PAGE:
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Pneumonia and Diabetes – It’ll Work Out

Pneumonia is the lung infection that can kill, so it should always be taken seriously.

Pneumonia means inflammation of our lung cells (alveoli). Their walls become swollen with fluid that makes it harder for oxygen and carbon dioxide to exchange in the bloodstream.

Around 1% of us get community acquired pneumonia (CAP) each year — 100,000 people are admitted to hospital in the UK alone. This is only a tiny proportion of the millions of us who get coughs, colds or bronchitis. Usually self-treatable, they occasionally require antibiotics.

Causes and Risks of Pneumonia

Most pneumonias are caused by inhaled bacteria. Some are due to flu, other viruses or rarer infections such as legionnaire’s disease. We’re more likely to develop CAP if we’re older, frail, smoke or drink heavily, already have diabetes, or existing cardiovascular, lung or immune system problems, or neurological conditions that affect breathing. People in hospital are also at increased risk.

The Symptoms

You’ll have a cough, fever, feel and look very unwell; feel unusually breathless with green phlegm, perhaps containing bright-red or rusty-brown blood. You may have sharp chest pain when breathing, your blood pressure may fall and you may become confused or develop sepsis. 

Your doctor will be able to detect abnormal sounds in your chest, assess your pulse and breathing rates and check your blood pressure and blood-oxygen levels.

Contagiousness

Some of the germs that cause pneumonia do spread from person to person, so you may be infectious, depending on which type you’ve contracted. However, not everyone who is exposed to the same germs will necessarily develop pneumonia and fungal pneumonia isn’t contagious.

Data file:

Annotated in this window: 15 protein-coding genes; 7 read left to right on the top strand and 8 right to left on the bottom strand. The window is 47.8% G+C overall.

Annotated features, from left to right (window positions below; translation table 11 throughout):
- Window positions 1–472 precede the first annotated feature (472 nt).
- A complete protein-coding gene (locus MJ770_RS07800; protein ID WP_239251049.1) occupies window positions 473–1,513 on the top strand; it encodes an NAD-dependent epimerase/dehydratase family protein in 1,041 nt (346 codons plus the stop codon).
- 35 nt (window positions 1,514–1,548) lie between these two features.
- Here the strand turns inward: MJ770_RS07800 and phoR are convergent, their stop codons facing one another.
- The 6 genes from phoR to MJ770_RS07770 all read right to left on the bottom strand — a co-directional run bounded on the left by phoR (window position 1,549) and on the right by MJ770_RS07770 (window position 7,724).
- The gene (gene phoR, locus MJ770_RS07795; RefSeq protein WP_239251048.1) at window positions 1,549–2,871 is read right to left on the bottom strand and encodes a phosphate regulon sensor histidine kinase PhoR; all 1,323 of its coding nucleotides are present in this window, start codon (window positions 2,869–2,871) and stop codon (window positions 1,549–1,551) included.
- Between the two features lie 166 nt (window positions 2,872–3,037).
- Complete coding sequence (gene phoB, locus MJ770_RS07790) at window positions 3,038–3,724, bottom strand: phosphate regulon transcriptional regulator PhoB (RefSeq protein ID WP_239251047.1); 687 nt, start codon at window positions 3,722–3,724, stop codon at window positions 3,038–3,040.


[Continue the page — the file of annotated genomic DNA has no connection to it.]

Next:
The Treatment

Milder CAP can often be treated at home with self-care and antibiotics, but you’ll feel weak and tired afterwards — and recovery is said to take a week for every decade of your age.

If you’re frail and vulnerable or your condition deteriorates, you’ll need to go into hospital for a chest X-ray, scan, heart trace and blood tests, IV antibiotics and if necessary, oxygen treatment. Sadly, over 5% of people admitted with pneumonia will die and this figure rises for those who need to be treated in an intensive care unit (ICU). 

Ways to ease a new cough

  • For viral infections, get plenty of rest and drink extra fluids.
  • Soothe coughs with warm honey and lemon drinks.
  • Ease a blocked nose and cough by inhaling steam from a bowl of boiled water with a towel over your head.
  • Ask your pharmacist about over-the counter remedies, mentioning any current medication you’re taking.
  • Seek urgent medical advice if you’re breathless, coughing up blood, have chest pain or feel faint or confused.

E332 – Pneumonia and Diabetes – www.diabetic.today

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